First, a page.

President Trump recently launched 59 cruise missiles at an air base in Syria in retaliation for an alleged chemical weapons attack within Syria. We, who are called to be Catholic religious leaders, mourn for all those that died in both of these incidents, and we denounce this use of violence which only exacerbates the habits and structures of violence. In fact, these habits and structures are part of the core root causes of this conflict, which has already killed over 300,000 people and led to almost 5 million refugees and 7 million internally displaced persons.
The President has continuously emphasized the “rule of law” and yet in this case it appears that he obtained no congressional approval, nor did he allow for formal due process investigating the facts of the incident. We strongly support the Organization for the Prohibition of Chemical Weapons’ investigation into this incident and call on all parties to provide access.
As Christians, we go deeper and turn to the example of Jesus who courageously resisted injustice, even with his very life, and offered compassionate and merciful justice humanity could not imagine. This week we enter into the Paschal Mystery of Jesus facing the violent structures of Jerusalem, risking his life, and providing a way to overcome through his nonviolent cross.
Pope Francis has clearly said that, “countering violence with violence leads at best to forced migrations and enormous suffering, because vast amounts of resources are diverted to military ends and away from the everyday needs of young people, families experiencing hardship, the elderly, the infirm and the great majority of people in our world. At worst, it can lead to the death, physical and spiritual, of many people, if not of all” (Nonviolence: A Style of Politics for Peace, Jan. 1, 2017). Thus, he called on all persons, especially government officials to use the Sermon on the Mount as the manual for peacemaking and to apply the Beatitudes in the exercise of their responsibilities.
CMSM Executive Director Fr. John Pavlik, OFM Cap., says, “Our hearts were broken as we learned of the suffering inflicted upon Syrian families and children with chemical weapons. And our hearts were wounded a second time in a violent response with cruise missiles bombing, destroying, and killing yet more. The US response manifested strong military power but showed nothing of a united will to lift, rescue, and save suffering people from the ravages of war. The US can be so much better than this.”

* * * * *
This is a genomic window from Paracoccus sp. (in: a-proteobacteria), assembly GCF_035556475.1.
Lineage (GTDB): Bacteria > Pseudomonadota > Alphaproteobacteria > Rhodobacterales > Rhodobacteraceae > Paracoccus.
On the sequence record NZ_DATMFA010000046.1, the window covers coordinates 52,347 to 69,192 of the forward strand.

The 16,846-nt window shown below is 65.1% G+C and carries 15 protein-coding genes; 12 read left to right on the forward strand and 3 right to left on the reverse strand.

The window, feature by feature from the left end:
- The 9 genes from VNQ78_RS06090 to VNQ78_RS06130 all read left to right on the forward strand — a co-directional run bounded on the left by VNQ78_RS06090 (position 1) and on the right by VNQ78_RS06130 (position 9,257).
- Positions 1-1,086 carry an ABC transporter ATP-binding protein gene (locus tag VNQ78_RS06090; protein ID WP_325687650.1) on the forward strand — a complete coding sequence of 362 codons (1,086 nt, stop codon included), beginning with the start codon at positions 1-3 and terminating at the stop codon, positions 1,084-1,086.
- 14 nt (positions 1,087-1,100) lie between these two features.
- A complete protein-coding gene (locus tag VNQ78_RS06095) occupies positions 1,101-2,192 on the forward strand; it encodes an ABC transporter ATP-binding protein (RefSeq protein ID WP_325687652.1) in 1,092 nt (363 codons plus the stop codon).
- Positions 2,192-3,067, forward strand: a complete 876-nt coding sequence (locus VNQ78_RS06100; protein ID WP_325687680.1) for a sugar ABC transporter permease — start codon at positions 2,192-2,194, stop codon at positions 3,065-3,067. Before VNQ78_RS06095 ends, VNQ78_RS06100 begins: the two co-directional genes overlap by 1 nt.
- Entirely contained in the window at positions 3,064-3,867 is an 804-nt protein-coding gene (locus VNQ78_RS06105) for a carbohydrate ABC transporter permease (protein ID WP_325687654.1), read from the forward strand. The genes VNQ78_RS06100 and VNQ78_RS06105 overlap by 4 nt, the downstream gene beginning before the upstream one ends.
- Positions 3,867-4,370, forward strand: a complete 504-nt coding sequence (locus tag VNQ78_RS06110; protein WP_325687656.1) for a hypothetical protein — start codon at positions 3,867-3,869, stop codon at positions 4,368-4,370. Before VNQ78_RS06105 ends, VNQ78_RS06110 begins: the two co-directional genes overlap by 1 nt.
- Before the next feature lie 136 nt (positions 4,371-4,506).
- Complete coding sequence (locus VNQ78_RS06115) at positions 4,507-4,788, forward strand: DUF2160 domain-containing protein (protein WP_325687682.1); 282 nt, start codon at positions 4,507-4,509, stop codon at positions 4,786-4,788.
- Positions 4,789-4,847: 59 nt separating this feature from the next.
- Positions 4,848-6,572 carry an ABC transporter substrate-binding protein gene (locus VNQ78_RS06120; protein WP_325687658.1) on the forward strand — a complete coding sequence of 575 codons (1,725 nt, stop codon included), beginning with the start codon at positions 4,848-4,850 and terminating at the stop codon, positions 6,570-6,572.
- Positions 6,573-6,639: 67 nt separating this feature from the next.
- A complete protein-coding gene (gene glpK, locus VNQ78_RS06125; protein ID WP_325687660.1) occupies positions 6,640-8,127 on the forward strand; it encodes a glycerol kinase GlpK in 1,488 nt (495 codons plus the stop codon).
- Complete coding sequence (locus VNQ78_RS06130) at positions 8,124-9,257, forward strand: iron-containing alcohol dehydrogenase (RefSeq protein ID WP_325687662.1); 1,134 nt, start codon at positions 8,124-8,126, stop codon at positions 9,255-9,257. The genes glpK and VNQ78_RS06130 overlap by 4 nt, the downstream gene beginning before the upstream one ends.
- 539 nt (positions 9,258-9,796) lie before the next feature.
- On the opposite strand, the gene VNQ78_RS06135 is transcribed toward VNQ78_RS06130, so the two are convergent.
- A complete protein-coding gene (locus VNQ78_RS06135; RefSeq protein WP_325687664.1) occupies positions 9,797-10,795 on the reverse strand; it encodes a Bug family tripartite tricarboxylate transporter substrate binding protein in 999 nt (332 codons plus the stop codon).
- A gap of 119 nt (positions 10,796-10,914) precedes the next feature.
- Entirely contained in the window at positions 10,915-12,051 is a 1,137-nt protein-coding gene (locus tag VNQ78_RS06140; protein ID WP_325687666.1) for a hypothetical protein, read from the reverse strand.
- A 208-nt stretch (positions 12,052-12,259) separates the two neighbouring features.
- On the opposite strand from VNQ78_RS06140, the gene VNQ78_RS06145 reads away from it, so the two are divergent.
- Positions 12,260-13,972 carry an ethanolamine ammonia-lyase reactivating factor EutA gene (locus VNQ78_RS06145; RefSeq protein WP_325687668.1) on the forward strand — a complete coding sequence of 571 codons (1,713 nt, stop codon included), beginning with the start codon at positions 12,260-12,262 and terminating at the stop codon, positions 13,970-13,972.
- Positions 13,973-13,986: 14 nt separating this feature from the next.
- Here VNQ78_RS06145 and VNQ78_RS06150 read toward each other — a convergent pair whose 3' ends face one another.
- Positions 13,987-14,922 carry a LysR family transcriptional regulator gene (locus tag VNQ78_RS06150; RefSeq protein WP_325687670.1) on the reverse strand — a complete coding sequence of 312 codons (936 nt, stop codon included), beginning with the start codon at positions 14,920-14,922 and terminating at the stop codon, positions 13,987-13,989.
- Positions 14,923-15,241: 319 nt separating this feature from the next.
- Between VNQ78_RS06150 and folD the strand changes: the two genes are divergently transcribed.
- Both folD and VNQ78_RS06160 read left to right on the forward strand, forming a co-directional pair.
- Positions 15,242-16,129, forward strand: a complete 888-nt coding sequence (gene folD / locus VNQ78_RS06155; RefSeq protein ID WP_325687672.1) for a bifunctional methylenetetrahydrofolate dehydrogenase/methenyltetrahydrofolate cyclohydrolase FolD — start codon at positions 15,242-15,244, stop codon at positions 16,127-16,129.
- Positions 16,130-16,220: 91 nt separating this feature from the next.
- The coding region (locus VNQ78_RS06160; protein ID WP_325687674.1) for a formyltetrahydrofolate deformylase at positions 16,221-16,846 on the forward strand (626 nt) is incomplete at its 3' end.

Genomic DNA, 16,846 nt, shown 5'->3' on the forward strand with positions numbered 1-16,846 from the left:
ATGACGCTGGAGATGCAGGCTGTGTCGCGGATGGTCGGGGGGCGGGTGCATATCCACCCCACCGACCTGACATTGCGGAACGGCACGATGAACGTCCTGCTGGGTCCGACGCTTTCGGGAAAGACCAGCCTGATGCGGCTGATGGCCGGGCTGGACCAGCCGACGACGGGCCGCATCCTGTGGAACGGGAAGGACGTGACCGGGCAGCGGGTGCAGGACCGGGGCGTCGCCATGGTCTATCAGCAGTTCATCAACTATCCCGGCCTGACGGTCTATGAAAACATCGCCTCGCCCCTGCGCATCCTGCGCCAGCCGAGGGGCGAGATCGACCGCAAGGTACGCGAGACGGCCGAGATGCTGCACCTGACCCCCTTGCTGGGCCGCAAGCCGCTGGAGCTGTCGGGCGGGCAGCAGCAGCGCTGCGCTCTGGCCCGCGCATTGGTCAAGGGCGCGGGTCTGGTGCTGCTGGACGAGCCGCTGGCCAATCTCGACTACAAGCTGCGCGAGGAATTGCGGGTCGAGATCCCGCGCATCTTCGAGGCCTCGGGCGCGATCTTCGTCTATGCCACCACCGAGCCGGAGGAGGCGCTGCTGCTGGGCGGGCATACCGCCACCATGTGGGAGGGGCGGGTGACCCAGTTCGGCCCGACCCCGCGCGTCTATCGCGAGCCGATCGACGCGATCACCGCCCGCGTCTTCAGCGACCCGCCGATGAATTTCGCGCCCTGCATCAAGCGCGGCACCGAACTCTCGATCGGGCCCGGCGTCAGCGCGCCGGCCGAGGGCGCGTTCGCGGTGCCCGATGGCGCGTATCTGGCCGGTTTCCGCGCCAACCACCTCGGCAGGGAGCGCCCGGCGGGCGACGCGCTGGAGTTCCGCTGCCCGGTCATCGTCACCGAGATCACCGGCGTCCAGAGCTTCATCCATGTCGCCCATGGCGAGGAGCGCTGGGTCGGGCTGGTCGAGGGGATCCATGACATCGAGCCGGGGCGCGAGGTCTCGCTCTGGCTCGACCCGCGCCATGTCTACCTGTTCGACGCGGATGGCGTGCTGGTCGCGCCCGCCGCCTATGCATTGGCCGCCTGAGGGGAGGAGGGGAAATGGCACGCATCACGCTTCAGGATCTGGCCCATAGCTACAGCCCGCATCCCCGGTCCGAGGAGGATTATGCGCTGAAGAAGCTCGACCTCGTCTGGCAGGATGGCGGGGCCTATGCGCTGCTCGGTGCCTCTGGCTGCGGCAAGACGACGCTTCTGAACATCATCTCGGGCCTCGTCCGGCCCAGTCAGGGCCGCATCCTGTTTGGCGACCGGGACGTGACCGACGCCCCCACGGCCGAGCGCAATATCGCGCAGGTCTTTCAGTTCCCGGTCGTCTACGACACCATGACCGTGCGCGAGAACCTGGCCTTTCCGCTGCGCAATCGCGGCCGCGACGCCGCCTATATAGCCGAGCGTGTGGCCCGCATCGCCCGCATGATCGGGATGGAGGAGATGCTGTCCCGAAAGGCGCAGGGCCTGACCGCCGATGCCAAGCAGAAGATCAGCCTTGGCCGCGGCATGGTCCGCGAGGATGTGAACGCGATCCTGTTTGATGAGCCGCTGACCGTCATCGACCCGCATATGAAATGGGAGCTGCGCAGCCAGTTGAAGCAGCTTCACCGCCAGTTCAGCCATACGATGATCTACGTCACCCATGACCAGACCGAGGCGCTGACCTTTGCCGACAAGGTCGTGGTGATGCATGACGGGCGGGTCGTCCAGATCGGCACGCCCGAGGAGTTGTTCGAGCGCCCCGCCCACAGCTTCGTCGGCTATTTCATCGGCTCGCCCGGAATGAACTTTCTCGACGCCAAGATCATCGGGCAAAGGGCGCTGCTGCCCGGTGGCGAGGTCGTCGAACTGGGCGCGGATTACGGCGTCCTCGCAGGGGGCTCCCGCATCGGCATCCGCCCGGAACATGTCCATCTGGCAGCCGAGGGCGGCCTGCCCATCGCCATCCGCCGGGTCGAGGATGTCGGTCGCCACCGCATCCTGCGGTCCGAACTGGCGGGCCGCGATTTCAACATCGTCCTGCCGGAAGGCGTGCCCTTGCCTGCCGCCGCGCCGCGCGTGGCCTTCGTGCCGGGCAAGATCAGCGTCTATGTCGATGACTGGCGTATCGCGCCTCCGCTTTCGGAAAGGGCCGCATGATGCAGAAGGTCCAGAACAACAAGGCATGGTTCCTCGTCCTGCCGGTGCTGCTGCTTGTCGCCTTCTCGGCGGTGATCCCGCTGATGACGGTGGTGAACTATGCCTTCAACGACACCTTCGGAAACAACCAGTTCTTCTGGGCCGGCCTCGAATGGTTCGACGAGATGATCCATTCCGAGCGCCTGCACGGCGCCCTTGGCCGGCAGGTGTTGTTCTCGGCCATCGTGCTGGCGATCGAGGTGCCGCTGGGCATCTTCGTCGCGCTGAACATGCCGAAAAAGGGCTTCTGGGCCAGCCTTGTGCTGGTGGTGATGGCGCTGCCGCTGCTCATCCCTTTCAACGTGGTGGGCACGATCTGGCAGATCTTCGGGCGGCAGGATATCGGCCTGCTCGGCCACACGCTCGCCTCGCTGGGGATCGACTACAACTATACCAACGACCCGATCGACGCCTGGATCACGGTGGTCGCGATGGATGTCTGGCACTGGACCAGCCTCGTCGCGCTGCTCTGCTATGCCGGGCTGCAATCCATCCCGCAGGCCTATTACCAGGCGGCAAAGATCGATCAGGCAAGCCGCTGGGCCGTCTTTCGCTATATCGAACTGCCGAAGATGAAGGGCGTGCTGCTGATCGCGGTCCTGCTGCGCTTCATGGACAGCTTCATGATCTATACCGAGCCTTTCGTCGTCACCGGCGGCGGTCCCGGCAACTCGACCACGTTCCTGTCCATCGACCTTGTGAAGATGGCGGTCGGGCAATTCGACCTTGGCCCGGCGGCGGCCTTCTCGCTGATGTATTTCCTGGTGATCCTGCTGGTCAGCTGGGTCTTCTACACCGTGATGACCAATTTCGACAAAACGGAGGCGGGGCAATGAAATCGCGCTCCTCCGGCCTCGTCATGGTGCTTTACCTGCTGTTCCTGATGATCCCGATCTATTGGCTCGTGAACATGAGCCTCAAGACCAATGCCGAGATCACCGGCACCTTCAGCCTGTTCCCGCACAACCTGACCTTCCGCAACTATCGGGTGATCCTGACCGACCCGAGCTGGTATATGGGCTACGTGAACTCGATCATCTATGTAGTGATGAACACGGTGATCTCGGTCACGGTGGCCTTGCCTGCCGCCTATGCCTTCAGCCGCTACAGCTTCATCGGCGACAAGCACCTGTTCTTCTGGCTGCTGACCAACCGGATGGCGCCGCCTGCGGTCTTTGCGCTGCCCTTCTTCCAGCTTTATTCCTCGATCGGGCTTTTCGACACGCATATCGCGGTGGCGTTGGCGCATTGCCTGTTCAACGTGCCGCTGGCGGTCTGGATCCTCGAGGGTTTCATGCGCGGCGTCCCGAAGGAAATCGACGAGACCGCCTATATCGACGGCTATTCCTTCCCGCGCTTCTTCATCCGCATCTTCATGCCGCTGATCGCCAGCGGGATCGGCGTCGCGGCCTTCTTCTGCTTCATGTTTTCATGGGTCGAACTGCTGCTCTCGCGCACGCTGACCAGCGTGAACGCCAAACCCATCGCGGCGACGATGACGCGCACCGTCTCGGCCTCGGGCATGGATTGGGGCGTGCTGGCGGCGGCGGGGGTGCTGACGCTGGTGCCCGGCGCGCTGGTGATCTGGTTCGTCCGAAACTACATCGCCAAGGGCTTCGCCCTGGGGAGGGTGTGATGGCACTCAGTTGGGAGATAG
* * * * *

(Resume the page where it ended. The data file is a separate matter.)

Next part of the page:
The issue we must face is not simply chemical weapons, but war itself along with the habits and structures of violence that enable it. The U.S. has too often been involved in killing thousands in recent wars, especially civilians and children, as we have seen most recently in Mosul, Iraq and our direct support for Saudi Arabia in Yemen. As we celebrated the 50th anniversary of Dr. Martin Luther King’s speech “Beyond Vietnam” on April 4th, we are reminded of his words that “war is not a just way of settling differences,” and it cannot be “reconciled with wisdom, justice, and love.” Hence, we recommit to Vatican II’s call that “it is our clear duty to strain every muscle to outlaw war” (Pastoral Constitution, 81). Further, we commit to Pope Francis’ call to make “every effort to build peace through active and creative nonviolence” (Nonviolence: Style of Politics for Peace) as we create a “culture of nonviolence…that has produced decisive results” (Letter to Bishop Cupich, Apr. 4, 2017).